There are now many measurements and observations of the changes in ozone that occur over Antarctica. Such measurements come from ground based instruments at the Antarctica research stations, from aircraft during scientific missions and from satellites.
Ozone loss was first detected in the stratosphere over the Antarctic (see Part I). Although mid-latitude and Arctic depletion has also been observed, the loss is most dramatic in the lower stratosphere over the Antarctica continent, where nearly all the ozone is destroyed over an area the size of Antarctica within a layer in the lower stratosphere that's many km thick.
The graph to the right shows the measured total ozone above the Halley Bay station in Antarctica. Each point represents the average total ozone for the month of October. Note the sudden change in the curve after about 1975. By 1994, the total ozone in October was less than half its value during the 1970s, 20 years previous. This dramatic fall in ozone was caused by the use of man-made chemicals known as 'halocarbons' which include the well-known CFCs commonly used in fridges and so on. These CFCs had made their way into the upper atmosphere where the much stronger UV radiation from the Sun had broken them down into their component molecules, releasing the potentially damaging chlorine (and bromine) atoms, which, given the right conditions, could destroy ozone. We'll learn more about the chemistry behind the loss of ozone in Part III of this tour.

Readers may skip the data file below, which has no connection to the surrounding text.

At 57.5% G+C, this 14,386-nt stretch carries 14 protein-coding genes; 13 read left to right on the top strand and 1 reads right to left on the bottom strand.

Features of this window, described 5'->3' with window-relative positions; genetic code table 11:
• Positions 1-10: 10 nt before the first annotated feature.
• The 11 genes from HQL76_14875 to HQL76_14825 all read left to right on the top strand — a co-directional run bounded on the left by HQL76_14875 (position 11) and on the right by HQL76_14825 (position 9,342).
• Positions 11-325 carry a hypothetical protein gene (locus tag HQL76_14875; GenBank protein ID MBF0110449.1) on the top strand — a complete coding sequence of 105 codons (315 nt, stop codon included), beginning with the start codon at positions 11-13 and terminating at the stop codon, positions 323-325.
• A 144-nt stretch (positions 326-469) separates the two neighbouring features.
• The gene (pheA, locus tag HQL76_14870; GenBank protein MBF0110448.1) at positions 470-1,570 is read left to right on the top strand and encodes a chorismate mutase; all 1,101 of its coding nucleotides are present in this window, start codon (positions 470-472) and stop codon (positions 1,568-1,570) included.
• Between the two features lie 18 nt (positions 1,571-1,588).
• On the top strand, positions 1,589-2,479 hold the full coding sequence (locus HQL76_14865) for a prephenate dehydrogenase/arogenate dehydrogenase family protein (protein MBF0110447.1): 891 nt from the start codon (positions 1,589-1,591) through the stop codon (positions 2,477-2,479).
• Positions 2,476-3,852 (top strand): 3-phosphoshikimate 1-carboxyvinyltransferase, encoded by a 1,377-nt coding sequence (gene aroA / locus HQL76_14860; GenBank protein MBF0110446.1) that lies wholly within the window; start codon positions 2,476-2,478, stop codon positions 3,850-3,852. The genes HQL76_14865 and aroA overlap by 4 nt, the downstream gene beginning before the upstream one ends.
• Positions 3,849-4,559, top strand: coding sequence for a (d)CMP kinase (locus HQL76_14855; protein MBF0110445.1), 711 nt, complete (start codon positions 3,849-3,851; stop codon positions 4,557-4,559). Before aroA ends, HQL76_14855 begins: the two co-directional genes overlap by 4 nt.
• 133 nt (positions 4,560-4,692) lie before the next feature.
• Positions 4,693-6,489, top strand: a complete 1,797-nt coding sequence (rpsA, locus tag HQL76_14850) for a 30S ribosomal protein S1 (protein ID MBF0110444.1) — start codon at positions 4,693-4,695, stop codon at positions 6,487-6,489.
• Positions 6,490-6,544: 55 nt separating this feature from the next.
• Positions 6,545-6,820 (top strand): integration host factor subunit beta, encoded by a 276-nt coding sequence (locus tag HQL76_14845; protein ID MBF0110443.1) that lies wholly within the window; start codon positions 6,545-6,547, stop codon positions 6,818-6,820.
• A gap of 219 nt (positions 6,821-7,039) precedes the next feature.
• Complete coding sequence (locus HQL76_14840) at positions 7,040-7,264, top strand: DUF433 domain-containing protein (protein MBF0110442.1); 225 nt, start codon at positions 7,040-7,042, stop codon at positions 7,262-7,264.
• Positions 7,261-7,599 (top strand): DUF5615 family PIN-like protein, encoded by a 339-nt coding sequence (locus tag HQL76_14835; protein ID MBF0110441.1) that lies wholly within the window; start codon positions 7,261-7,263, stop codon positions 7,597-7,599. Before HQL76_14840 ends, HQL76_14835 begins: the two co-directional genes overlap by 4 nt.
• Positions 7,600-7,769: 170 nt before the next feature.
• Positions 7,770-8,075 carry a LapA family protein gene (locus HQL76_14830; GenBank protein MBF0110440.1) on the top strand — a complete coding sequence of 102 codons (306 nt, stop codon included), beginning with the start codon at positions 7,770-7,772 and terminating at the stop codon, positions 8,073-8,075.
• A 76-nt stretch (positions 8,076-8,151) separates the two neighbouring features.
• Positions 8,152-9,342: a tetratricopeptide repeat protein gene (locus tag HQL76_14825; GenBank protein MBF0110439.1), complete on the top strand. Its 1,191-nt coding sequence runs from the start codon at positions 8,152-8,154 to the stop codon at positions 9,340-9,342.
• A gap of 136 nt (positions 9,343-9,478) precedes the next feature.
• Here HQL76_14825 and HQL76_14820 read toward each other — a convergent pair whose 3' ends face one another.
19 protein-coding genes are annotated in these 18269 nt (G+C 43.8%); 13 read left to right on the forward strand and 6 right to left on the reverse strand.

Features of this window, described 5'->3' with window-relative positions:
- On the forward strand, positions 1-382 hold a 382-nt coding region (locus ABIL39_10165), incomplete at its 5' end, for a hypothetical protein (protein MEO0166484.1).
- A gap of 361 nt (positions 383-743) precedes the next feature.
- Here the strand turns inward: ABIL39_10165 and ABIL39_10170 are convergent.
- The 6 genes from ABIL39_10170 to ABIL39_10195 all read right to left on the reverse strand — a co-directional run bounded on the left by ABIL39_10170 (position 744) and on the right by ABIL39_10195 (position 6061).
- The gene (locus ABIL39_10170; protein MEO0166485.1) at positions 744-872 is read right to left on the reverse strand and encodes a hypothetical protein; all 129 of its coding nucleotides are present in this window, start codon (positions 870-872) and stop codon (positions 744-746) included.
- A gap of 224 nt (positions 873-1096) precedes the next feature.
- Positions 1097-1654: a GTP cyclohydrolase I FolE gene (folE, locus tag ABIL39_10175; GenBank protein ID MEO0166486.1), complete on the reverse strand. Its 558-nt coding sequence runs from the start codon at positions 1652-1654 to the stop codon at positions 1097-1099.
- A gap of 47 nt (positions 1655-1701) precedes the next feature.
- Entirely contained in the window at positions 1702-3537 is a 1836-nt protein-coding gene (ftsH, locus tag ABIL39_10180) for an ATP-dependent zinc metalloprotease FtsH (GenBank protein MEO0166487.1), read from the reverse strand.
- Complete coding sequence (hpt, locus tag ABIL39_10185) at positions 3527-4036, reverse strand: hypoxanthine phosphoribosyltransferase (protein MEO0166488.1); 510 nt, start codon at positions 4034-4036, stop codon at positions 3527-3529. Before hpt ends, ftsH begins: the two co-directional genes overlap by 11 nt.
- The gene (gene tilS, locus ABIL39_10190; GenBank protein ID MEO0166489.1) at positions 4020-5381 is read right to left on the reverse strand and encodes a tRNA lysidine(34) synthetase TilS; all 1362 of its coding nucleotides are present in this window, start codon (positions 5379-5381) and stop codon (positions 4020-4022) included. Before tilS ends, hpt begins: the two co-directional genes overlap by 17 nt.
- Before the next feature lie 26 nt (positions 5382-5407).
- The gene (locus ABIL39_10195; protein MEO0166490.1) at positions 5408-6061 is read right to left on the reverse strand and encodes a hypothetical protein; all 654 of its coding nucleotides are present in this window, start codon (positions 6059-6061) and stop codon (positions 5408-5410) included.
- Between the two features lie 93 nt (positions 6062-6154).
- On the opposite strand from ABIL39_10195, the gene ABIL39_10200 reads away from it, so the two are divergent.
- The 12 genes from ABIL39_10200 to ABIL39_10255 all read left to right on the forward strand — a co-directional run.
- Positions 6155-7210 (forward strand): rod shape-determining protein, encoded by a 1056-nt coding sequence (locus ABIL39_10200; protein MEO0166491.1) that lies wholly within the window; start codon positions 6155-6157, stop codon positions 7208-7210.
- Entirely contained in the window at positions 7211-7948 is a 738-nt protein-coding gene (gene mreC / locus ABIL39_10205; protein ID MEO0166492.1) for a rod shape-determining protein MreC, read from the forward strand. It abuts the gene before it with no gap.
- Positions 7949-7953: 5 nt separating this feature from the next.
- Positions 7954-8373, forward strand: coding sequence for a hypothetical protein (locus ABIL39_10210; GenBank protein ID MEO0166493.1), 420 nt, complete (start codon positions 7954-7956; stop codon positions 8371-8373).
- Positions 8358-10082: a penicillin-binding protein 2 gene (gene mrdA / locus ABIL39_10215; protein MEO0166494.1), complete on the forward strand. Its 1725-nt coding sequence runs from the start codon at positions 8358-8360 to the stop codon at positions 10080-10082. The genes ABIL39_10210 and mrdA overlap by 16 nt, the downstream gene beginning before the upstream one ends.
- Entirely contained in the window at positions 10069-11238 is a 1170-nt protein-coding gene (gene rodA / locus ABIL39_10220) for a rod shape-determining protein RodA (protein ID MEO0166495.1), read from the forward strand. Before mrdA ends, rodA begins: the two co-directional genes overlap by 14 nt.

Regular ozone measurement have been made from the Halley Bay Research Station for many years. Ozone depletion is most marked in the Antarctic Spring, around October.
|Inline movie of TOMS ozone measurements
from Nov 1978 to Jan 1992|
|MPEG movie of TOMS ozone measurements
from Nov 1978 to Jan 1992|
The TOMS instrument measures ozone levels from the back-scattered sunlight, specifically in the ultra-violet range. It measures wavelength bands centred at 312.5, 317.5, 331.3, 339.9, 360.0 and 380.0 nanometres. The first four wavelengths are absorbed to greater or lesser extents by ozone; the final two are used to assess the reflectivity. The ozone levels computed are 'column ozone' (i.e. Dobson Units or DU for short).
During the Antarctic winter (May - July), data is unavailable near the pole, which is in total darkness.
For more information, do visit the TOMS Home Page.
It is important to appreciate that the atmosphere behaves differently from year to year. Even though the same processes that lead to ozone depletion occur every year, the effect they have on the ozone is altered by the meteorology of the atmosphere above Antarctica. This is known as the 'variability' of the atmosphere. This variability leads to changes in the amount of ozone depleted and the dates when the depletion starts and finishes. To illustrate this, the monthly averages for October, from 1980 to 1991, are shown below.
You can obtain a larger image of a particular year by clicking on the appropriate globe.
Part III. The Science of the Ozone Hole
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© 1998. Centre for Atmospheric Science, Cambridge University, UK. No text or graphics can be used or reproduced without explicit written permission. This version designed and maintained by Dr. Glenn Carver. Original concept and design Owen Garrett.